Northern Pike are large predatory fish which are one of the world’s most successful freshwater predators. Pike are found in many locations across Europe and Northern America.
They are renowned as good fighters when caught which makes them extremely popular for anglers and are prized as game fish.
Pike are the largest predators which are native to the UK.
Pike are a species of fish of the genos Esox – or the pikes.
The Latin name is Esox Lucius and was historically known as luci, lucy or luce. This changed to pike because of their similarity in looks to weapons called the pike which itself comes from the Middle English word for “pointed”.
Their official name is now northern pike.
This has been shortened to simply “pike” in the UK, Ireland, Canada and the USA. Other names given to the pike include jackfish, slough shark, gator (as their head is a similar shape to an alligators) and long head.
Northern Pike have been around for some time as fossilised remains have been found in Norfolk, UK and a 62 million year old Esox fossil was found in Canada.
The eating of pike has been recorded for culinary purposes as far back as the Romans. In medieval Europe, pike were introduced by monks to stew ponds to provide a steady supply of eating fish.
There are even reports of manor houses keeping a supply in their fishponds or moats to keep their kitchens supplied.
In the UK, it is common for anglers to catch pike and return them to the water. There are still places which regard pike as a good eating fish.
One issue with eating them for culinary purposes is that, unlike many other fish, they are extremely bony due to the Y-shaped (epipleural) bones between each flake of flesh.
For this reason, they are very difficult to de-bone and in some communities where pike is a popular eating fish, the ability to de-bone the fish without removing much flesh is a highly prized skill.
Distribution and Habitat
Northern Pike are common across the Northern Hemisphere and are widespread in Europe, Russia and Northern America.
They are mainly found in lakes, slow-flowing rivers and canals. Pike have been introduced to Morocco and can even be found in the mouths of rivers around the Baltic Sea.
Pike can be found in the weedy areas of lakes and reservoirs as well as in clear rocky waters. They can be found in any areas with an ample supply of fish for feeding.
Pike also require vegetation for spawning as, due to their cannibalistic nature, the small pike (or “Jacks”) may need to hide in the submerged vegetation. They are more likely to live in canals which are not heavily boated.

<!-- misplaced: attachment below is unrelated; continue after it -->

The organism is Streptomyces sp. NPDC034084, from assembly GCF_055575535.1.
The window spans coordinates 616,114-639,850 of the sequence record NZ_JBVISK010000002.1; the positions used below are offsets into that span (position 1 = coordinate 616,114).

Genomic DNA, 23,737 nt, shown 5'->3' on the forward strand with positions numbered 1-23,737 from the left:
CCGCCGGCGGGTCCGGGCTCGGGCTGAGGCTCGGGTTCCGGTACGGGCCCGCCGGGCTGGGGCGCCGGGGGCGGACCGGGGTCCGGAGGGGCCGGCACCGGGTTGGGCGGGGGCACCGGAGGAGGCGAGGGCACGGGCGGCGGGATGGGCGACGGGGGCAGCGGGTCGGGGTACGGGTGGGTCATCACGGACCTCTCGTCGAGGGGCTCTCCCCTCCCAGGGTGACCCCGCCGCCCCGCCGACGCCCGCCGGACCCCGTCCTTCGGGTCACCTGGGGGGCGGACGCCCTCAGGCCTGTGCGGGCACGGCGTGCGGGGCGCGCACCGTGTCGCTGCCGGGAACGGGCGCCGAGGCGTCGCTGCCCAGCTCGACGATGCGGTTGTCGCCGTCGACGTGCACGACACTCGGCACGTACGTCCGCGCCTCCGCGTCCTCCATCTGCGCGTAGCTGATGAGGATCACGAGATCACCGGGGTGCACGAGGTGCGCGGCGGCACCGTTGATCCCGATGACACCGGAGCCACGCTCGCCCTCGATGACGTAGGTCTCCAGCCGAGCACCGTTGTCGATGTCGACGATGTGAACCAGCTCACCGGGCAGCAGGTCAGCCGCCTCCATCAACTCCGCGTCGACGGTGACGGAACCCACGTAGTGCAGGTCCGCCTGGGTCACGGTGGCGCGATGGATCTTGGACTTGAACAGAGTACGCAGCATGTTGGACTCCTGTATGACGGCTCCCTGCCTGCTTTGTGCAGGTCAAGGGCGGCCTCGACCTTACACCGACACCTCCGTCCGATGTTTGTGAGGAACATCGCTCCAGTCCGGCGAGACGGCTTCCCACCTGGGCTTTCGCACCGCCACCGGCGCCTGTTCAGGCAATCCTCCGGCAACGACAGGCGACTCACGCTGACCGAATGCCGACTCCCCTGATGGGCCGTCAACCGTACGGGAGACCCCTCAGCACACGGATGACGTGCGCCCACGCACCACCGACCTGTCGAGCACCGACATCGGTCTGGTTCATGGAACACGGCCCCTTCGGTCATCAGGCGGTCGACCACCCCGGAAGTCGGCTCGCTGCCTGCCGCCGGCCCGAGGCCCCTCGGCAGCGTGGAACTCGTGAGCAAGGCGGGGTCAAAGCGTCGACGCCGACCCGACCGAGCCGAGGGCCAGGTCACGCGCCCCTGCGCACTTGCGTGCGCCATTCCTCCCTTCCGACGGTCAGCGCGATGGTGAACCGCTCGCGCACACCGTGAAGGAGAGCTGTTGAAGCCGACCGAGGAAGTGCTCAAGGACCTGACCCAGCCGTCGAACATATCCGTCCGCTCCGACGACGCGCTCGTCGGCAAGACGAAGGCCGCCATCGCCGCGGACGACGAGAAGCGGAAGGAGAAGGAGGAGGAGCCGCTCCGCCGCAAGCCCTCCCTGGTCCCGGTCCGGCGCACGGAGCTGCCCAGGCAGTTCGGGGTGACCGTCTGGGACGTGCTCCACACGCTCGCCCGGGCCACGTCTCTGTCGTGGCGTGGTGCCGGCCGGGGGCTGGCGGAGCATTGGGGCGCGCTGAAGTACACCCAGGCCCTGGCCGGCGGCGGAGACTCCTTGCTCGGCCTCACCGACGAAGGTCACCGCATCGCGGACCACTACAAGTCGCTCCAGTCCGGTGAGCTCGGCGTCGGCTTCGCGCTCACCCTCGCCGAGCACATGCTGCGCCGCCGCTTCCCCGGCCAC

In areas where the pike have been introduced to fisheries or are spreading beyond their natural habitat they can be seen as damaging. In places such as Stormy Lake, Alaska, there have tried to eradicate their pike population by poisoning the lake.
The reason for this is they were concerned that they threatened the supply of bass, trout and salmon. In California, there is a law which requires anglers to remove the head of any pike they catch.
The shape of the northern pike is long and slender.
It looks like a long torpedo with a large, flattened head. The fins are positioned towards the back of the fish for rapid acceleration.
The lateral scale count is 110-130. The eyes are positioned slightly behind and above the mouth and are looking forwards.
The colour of the pike changes between fish, each is in fact unique to the pike. They are generally a green, olive colour with creamy yellow or white blotches.
The poem “Pike” by Ted Hughes describes it as “Pike in all parts, green tigering the gold. Killers from the egg, the malevolent aged grin”. With the smaller pike, they have lines until they grow and the lines will later divide into the blotches.
The head of the pike is worth a special mention. It has a large bony head which is somewhat like a crocodile or alligator’s. It has the look of a prehistoric predator. Their teeth are fearsome and razor sharp.
All are pointed backwards so that, once they have locked onto their prey there is little chance of escape. The top jaw contains smaller teeth (but just as sharp) and the bottom jaw contains longer teeth.
If it isn’t obvious at this point, it goes without saying that you will need specialist equipment to remove the hooks!
Northern Pike are often between 0.6 to 1.5 metres in length.
They can easily grow to over a metre and that is considered to be a good size in Europe. In North America the pike tend to be smaller and do not reach the size of the European stock.
Pike can weigh a substantial amount, but up to 35lb is considered to be very large. There is a direct link between the length and weight of the pike, so the longer the pike the heavier it will be!
The British record for a pike is an impressive (and slightly scary) 46lbs 13oz!
In Finland, catching a pike weighing over 10kg (22lb) means that you are thought to be a master fisherman! The International Game Fish Association recognises the largest catch as a 55lb monster from Greffern Lake in Germany. Imagine reeling that in!
In North America the pike tend to be slightly smaller. One of the largest specimens was from New York and weighed 21kg (46lb).
Pike can live for up to 25 years, but 15 years is thought to be typical.
How They Feed
Pike are incredibly aggressive feeders.
They have unlimited confidence and are territorial. They are ambush foragers, they will wait in camouflaged areas by of vegetation until their prey pass. They remain still by moving the last fin rays of the dorsal and pectoral fins.
They hunt by sight.